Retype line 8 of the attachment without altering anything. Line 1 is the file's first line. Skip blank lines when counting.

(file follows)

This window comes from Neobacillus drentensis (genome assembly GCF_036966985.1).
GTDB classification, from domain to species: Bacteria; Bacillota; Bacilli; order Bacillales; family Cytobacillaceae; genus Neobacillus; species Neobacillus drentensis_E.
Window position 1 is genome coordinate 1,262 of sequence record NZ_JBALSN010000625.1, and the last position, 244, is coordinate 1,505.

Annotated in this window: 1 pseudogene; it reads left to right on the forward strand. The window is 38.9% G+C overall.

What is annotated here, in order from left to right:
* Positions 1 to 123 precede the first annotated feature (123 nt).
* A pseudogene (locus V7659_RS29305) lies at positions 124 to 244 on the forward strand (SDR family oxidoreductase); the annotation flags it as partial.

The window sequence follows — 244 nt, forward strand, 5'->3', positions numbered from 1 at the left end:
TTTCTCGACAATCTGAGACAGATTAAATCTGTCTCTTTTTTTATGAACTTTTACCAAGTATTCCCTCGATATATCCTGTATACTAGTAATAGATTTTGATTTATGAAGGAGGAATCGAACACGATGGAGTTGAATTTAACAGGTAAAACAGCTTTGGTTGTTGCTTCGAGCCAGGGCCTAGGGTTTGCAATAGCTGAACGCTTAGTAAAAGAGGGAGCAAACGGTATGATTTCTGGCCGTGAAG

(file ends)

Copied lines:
The window sequence follows — 244 nt, forward strand, 5'->3', positions numbered from 1 at the left end: